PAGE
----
Scrap Tire Program/Transportation: Louisiana Supreme Court Considers Fee Assessment Issue | Mitchell, Williams, Selig, Gates & Woodyard, LLC


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The Louisiana Supreme Court (“Court”) addressed in a January 28 opinion a matter arising from the Louisiana Scrap Tire Program (“Program”). See Winmill Tire, LLC, et al. against Colt, Inc., et al., 2022 WL 263004.

The issue discussed was whether waste tire processors were prohibited from charging waste tire producers freight charges in addition to the fees paid to them by the Tire Program.

The goal of the program is to remove used tires from the solid waste stream. It is governed by the Louisiana Solid Waste Recycling Reduction Act (“SWRRL”). See RS 30:2411, et seq.

The program includes regulations that describe the requirements for the disposal and recycling of used tires. It is administered by the Louisiana Department of Environmental Quality (“LDEQ”).

Used tires are defined as:

. . . whole tires that are no longer fit for their original purpose due to wear, damage or defect and/or that have been discarded by the consumer.

The program provides definitions for key participants, including:

  • Generator (a person whose activities result in the production of used tires)
  • Carrier (carries used tires)
  • Transformer (processes used tires using a method that modifies old used tires so that they are no longer whole. . . )

Processors reportedly began charging producers in 2015 for transportation costs to transport used tires from production facilities to processing facilities.

The producers sued to have the levy declared illegal. They argued that any fees charged by processors above the program fee were prohibited.

The generators argued:

  • LDEQ fees and subsidies provided to processors cover both transportation and processing costs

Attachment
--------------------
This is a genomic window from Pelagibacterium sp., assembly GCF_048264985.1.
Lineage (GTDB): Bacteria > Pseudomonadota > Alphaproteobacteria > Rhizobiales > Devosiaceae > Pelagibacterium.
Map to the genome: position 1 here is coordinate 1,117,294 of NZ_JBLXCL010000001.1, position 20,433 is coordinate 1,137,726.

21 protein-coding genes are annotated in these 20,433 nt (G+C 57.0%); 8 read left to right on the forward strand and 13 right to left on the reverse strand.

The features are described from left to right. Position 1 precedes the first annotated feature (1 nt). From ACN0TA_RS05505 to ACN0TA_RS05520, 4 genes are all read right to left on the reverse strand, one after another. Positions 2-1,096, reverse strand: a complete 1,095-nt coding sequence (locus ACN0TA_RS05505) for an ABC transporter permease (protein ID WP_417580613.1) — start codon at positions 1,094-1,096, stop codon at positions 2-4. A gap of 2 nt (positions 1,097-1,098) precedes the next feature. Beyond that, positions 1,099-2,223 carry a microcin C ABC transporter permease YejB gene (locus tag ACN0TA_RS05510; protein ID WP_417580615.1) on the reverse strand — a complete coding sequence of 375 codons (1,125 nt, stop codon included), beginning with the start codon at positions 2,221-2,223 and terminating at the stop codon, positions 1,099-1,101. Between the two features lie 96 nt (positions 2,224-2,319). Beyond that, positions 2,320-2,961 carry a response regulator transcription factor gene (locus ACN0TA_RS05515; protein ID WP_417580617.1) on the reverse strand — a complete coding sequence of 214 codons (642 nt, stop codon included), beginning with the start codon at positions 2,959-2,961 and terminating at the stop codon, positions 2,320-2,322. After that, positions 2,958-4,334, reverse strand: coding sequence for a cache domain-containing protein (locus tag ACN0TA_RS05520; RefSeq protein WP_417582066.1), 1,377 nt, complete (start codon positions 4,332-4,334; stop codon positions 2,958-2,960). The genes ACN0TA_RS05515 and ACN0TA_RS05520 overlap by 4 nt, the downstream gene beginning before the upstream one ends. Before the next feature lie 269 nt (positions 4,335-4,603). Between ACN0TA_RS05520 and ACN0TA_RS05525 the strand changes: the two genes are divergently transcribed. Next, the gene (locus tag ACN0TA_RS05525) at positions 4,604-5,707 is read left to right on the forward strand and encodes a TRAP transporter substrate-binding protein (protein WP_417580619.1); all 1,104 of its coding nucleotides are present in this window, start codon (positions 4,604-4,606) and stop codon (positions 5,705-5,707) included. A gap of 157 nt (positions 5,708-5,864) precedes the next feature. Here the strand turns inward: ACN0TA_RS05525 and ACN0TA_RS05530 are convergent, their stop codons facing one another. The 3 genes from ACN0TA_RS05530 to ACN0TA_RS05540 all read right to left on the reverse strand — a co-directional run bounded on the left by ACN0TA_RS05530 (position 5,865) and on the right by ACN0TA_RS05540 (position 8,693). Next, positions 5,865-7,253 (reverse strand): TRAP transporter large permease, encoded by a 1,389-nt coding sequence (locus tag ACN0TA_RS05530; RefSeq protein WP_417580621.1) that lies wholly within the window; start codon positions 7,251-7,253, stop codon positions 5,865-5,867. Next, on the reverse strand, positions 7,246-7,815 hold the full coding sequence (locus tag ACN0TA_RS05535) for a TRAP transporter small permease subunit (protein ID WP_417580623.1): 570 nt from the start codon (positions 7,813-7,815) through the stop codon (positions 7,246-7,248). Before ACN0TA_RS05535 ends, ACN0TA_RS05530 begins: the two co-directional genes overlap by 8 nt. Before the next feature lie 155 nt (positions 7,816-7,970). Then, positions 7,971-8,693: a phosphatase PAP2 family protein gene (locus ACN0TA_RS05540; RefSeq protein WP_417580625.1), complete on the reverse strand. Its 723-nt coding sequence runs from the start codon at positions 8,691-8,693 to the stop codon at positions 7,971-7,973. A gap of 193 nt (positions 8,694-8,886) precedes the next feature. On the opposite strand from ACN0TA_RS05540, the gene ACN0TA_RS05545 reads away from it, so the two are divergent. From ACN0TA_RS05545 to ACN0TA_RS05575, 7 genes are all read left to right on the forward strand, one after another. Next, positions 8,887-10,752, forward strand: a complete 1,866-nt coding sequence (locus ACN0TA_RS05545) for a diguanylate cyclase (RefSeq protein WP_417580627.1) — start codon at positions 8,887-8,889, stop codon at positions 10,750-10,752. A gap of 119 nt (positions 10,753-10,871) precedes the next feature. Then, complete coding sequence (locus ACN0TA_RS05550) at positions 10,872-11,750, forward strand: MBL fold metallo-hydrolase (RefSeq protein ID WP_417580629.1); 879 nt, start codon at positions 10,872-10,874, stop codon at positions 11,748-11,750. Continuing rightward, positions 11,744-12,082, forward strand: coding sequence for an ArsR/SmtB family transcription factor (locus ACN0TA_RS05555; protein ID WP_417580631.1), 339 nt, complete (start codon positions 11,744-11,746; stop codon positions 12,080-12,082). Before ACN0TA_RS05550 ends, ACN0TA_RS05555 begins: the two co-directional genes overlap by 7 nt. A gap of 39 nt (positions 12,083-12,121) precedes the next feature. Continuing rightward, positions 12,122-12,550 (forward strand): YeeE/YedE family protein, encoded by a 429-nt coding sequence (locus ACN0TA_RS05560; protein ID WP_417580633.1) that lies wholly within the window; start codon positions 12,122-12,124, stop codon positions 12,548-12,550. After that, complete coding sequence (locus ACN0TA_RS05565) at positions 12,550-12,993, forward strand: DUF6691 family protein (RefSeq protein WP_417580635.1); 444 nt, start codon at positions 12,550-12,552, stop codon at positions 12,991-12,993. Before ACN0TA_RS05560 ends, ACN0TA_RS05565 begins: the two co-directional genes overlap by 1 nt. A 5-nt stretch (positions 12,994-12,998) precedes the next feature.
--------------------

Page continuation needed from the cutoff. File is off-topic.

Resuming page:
• The 2016 revisions to the program rules did not change the responsibility of who pays carriers and are not relevant to the legality of fees
  • Allowing processors to charge fees to producers defeats the purpose of paying transporters after delivery

Processors responded that none of the relevant laws or program regulations:

  • Prohibit charging this type of fee
  • Establish that the subsidy that processors can apply for is the only compensation granted to them
  • Require subsidy to be used by processor to pay transportation costs

The Louisiana Court of Appeals decision dismissed the charges. In reversing the Louisiana Court of Appeals, the Court said:

Although our learned colleagues in the lower courts correctly noted that the LDEQ is the competent authority to set fees and administer the scrap tire program, the statutes and regulations are silent on how scrap tire haulers receive compensation. compensation since the 2016 reviews. As the clear wording of the relevant legislative and regulatory provisions does not prohibit a processor from charging freight charges, we consider these charges to be allowable.

The Court has undertaken a review of the evolution of legislative and regulatory provisions relating to waste tyres. She ruled that none of the relevant laws and regulations grants the Secretary of the LDEQ exclusive authority to set all costs related to scrap tires. Moreover, there was no ban on charging fees to the private sector. He further noted that:

. . . although the handling of scrap tires is regulated to some extent, the LDEQ has not regulated the area so broadly that the levy at issue here would be prohibited.

A copy of the notice can be downloaded here.


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